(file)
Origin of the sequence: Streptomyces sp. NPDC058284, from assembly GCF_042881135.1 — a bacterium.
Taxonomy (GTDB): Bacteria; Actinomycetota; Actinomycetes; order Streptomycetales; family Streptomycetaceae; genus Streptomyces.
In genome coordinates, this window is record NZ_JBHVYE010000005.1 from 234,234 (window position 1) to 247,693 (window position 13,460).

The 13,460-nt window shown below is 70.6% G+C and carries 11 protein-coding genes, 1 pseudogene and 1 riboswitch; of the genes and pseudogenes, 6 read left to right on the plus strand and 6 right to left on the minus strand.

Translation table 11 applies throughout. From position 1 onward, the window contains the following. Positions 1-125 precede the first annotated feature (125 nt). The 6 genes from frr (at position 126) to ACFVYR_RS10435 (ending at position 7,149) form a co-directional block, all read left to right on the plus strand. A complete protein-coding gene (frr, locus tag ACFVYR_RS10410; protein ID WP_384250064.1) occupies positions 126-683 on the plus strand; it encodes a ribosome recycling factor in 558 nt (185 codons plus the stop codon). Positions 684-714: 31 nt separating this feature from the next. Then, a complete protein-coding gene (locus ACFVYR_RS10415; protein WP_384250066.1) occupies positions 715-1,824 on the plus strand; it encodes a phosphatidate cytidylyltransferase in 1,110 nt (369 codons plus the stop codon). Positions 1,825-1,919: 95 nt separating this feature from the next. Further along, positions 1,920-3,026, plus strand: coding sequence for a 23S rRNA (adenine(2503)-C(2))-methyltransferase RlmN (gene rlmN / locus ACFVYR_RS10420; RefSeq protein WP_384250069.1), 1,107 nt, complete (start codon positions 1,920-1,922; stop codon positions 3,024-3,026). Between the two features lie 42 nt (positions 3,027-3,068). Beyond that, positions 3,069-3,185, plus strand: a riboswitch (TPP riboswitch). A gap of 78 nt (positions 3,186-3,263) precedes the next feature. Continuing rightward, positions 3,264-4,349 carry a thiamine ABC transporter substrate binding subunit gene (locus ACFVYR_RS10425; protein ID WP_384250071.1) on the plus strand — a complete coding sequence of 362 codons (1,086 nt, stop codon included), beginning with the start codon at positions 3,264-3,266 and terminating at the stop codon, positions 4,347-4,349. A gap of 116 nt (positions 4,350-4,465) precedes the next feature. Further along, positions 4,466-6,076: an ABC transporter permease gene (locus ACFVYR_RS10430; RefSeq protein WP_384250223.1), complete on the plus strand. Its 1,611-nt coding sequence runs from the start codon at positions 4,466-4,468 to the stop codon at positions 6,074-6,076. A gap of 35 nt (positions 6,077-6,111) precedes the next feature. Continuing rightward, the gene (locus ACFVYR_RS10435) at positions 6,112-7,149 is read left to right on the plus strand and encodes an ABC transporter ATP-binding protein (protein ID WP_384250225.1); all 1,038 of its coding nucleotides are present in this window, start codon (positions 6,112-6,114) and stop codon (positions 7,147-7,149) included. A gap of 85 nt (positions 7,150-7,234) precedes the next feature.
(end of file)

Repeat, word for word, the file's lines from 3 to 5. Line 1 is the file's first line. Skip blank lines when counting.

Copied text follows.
In genome coordinates, this window is record NZ_JBHVYE010000005.1 from 234,234 (window position 1) to 247,693 (window position 13,460).

The 13,460-nt window shown below is 70.6% G+C and carries 11 protein-coding genes, 1 pseudogene and 1 riboswitch; of the genes and pseudogenes, 6 read left to right on the plus strand and 6 right to left on the minus strand.

Translation table 11 applies throughout. From position 1 onward, the window contains the following. Positions 1-125 precede the first annotated feature (125 nt). The 6 genes from frr (at position 126) to ACFVYR_RS10435 (ending at position 7,149) form a co-directional block, all read left to right on the plus strand. A complete protein-coding gene (frr, locus tag ACFVYR_RS10410; protein ID WP_384250064.1) occupies positions 126-683 on the plus strand; it encodes a ribosome recycling factor in 558 nt (185 codons plus the stop codon). Positions 684-714: 31 nt separating this feature from the next. Then, a complete protein-coding gene (locus ACFVYR_RS10415; protein WP_384250066.1) occupies positions 715-1,824 on the plus strand; it encodes a phosphatidate cytidylyltransferase in 1,110 nt (369 codons plus the stop codon). Positions 1,825-1,919: 95 nt separating this feature from the next. Further along, positions 1,920-3,026, plus strand: coding sequence for a 23S rRNA (adenine(2503)-C(2))-methyltransferase RlmN (gene rlmN / locus ACFVYR_RS10420; RefSeq protein WP_384250069.1), 1,107 nt, complete (start codon positions 1,920-1,922; stop codon positions 3,024-3,026). Between the two features lie 42 nt (positions 3,027-3,068). Beyond that, positions 3,069-3,185, plus strand: a riboswitch (TPP riboswitch). A gap of 78 nt (positions 3,186-3,263) precedes the next feature. Continuing rightward, positions 3,264-4,349 carry a thiamine ABC transporter substrate binding subunit gene (locus ACFVYR_RS10425; protein ID WP_384250071.1) on the plus strand — a complete coding sequence of 362 codons (1,086 nt, stop codon included), beginning with the start codon at positions 3,264-3,266 and terminating at the stop codon, positions 4,347-4,349. A gap of 116 nt (positions 4,350-4,465) precedes the next feature. Further along, positions 4,466-6,076: an ABC transporter permease gene (locus ACFVYR_RS10430; RefSeq protein WP_384250223.1), complete on the plus strand. Its 1,611-nt coding sequence runs from the start codon at positions 4,466-4,468 to the stop codon at positions 6,074-6,076. A gap of 35 nt (positions 6,077-6,111) precedes the next feature. Continuing rightward, the gene (locus ACFVYR_RS10435) at positions 6,112-7,149 is read left to right on the plus strand and encodes an ABC transporter ATP-binding protein (protein ID WP_384250225.1); all 1,038 of its coding nucleotides are present in this window, start codon (positions 6,112-6,114) and stop codon (positions 7,147-7,149) included. A gap of 85 nt (positions 7,150-7,234) precedes the next feature.